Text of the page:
Indonesia’s mangroves and seagrass are one of the key to global climate mitigation efforts, as they store around 17% of the world’s “blue carbon”.
Failure to halt the conversion and degradation of these ecosystems will exacerbate climate change, as it will result in long-accumulated carbon and other greenhouse gases being released into the atmosphere.
Indonesia needs a sustainable source of funding to conserve and restore its blue carbon ecosystems, and carbon credits are one of the viable funding options.
Conservation and restoration projects on blue carbon ecosystem can actually generate money in the forms of carbon credits that can be sold to individuals or companies seeking to compensate their emissions.
To sell a carbon credit in a domestic market, a project needs to meet the standards set by the government. For global markets, a project should also follow the rules set by the government and standards created by an independent third party, such as Verified Carbon Standard (Verra) or Plan Vivo Foundation, and be registered in the National Registry.
Last year, Verra registered its first “blue carbon” conservation project, aiming to sequester almost one million tonnes of carbon dioxide over 30 years in coastal ecosystems in Colombia. Verra’s move into this type of project is expected to bring a stream of blue carbon credit investments and initiatives into Indonesia.
Indonesia is the world’s largest archipelagic state, with more than 18,000 islands. That means Indonesia has the potential to harness more carbon credits from its blue carbon ecosystems to support its conservation and restoration efforts.
We highlight two aspects that need to be addressed so Indonesia’s blue carbon credit can flourish.
Better regulation and cooperation to track carbon credits
The Presidential Regulation No. 98 of 2021 and The Ministerial Regulation No. 21 of 2022 serves as a legal basis for Indonesia’s carbon economy, but the authority responsible for blue carbon protection and restoration requires more detailed arrangement.
That regulation states that climate mitigation activities for blue carbon and marine sector fall under the authority of Ministry of Marine Affairs and Fisheries.
Yet mangroves, which are also part of the blue carbon ecosystem, fall under the Ministry of Environment and Forestry’s authority, as most mangroves in Indonesia are situated within the country’s forest areas.
Recently, both ministries have agreed to divide their responsibilities – Ministry of Marine Affairs will take care of mangroves outside of forest area.
Still, these two ministries need to sit together to agree on clear standards and procedures for managing mangroves to avoid regulatory overlap between ministries. This overlap can lead to an increase in expenses for future project developers, deterring potential investment. A strategic framework to coordinate different functions and roles of multiple agencies and local government could help to gain optimum benefits of Blue Carbon ecosystems.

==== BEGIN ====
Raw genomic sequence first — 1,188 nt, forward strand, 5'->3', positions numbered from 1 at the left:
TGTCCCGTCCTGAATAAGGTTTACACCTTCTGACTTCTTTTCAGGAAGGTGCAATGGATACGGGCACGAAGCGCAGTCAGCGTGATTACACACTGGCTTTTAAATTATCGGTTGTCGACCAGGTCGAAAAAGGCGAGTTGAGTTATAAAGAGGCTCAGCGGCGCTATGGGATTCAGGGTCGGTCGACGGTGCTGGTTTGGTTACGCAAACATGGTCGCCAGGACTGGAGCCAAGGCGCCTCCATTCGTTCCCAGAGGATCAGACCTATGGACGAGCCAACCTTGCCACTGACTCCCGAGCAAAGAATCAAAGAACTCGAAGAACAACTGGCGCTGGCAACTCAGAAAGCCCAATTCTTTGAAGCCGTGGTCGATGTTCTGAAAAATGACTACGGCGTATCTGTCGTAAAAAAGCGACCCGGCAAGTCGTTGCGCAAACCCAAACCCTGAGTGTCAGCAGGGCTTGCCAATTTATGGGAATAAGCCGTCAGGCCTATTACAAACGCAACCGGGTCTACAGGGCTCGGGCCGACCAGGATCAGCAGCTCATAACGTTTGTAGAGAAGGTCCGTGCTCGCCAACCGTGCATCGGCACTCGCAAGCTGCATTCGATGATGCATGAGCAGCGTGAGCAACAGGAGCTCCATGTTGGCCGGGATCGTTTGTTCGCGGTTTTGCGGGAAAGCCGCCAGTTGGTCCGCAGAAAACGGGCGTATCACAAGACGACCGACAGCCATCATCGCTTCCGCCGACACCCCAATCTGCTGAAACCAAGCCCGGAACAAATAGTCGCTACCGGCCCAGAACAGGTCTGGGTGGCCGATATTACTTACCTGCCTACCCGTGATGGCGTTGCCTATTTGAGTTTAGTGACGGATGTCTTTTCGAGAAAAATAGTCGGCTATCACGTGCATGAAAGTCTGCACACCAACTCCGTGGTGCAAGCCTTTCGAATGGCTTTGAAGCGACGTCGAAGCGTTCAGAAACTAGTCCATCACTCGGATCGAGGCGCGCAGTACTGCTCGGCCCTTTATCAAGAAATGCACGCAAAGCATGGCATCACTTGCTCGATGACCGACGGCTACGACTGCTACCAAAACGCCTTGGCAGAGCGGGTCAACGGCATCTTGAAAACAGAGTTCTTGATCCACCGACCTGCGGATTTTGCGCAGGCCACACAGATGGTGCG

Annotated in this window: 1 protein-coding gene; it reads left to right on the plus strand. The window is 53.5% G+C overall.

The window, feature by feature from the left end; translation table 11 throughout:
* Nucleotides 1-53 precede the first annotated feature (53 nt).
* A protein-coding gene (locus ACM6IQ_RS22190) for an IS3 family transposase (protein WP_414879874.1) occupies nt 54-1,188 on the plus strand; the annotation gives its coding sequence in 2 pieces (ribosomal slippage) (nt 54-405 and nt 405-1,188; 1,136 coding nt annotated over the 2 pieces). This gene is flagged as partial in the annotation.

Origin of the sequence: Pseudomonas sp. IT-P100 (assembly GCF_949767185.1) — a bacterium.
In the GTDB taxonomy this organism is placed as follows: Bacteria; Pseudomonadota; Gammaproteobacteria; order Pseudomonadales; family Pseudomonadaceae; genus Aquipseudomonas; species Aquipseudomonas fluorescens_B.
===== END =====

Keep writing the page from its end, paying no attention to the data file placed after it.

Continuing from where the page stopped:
In addition, data and information on Indonesia’s blue carbon ecosystems are scattered in various institutions, including the Ministry of Environment and Forestry, Ministry of Marine Affairs and Fisheries, the National Research and Innovation Agency, and regional governments.
Blue carbon research and data integration across institutions is essential to accelerate progress, since available and reliable data is crucial to set a baseline and target to properly measure the effectiveness of a carbon credit project. Indonesia’s mangrove emissions data has been documented, but much work is still needed for seagrass.
Non-governmental actors including environmental organisations, research institutions, and finance and business entities also play an essential role in blue carbon conservation and restoration. Proper coordination and collaboration between these actors could results in impactful blue carbon projects.
Community participation and benefit sharing
Carbon credits projects in coastal wetlands could generate revenue for climate financing and, if managed properly, could bring prosperity to coastal communities. Coastal communities are among the most vulnerable populations in Indonesia.
A 2016 research led by Lindsay Wylie from American University School of International Service has proven how strong community involvement can lead to successful blue carbon projects around the world.
For example, the community-led project “Mikoko Pamoja” has succeeded in restoring 117 hectares of a mangrove ecosystem in Gazi Bay, Kenya. The project has also generated income from its carbon credits. The money has been spent to build a school and install water pumps.
The Indonesian government can emulate these success stories by engaging with local communities in blue carbon conservation initiatives, because the sustainability of these projects will depend on coastal communities who directly benefit from it.
To do that, the government could establish and implement safeguards: a set of principles, rules and procedures designed to protect impacted communities against unwanted risks of the project, as well as to improve their wellbeing.
The project must also secure consent from the community before its implementation. Establishing a channel for the community to express concerns, submit their complaints regarding project implementation, as well as to pay more attention to gender issues, are also pivotal for the success of the projects.
Civil society organisations play a central role in building trust with the community in the implementation of blue carbon projects.
To ensure local community participation, projects must be creative to provide various forms of benefit-sharing.
For example, silvofishery – a combination of aquaculture and mangrove rehabilitation – can be a win-win option. This type of project allows local communities to obtain economic benefits while ensuring the health of mangrove ecosystems.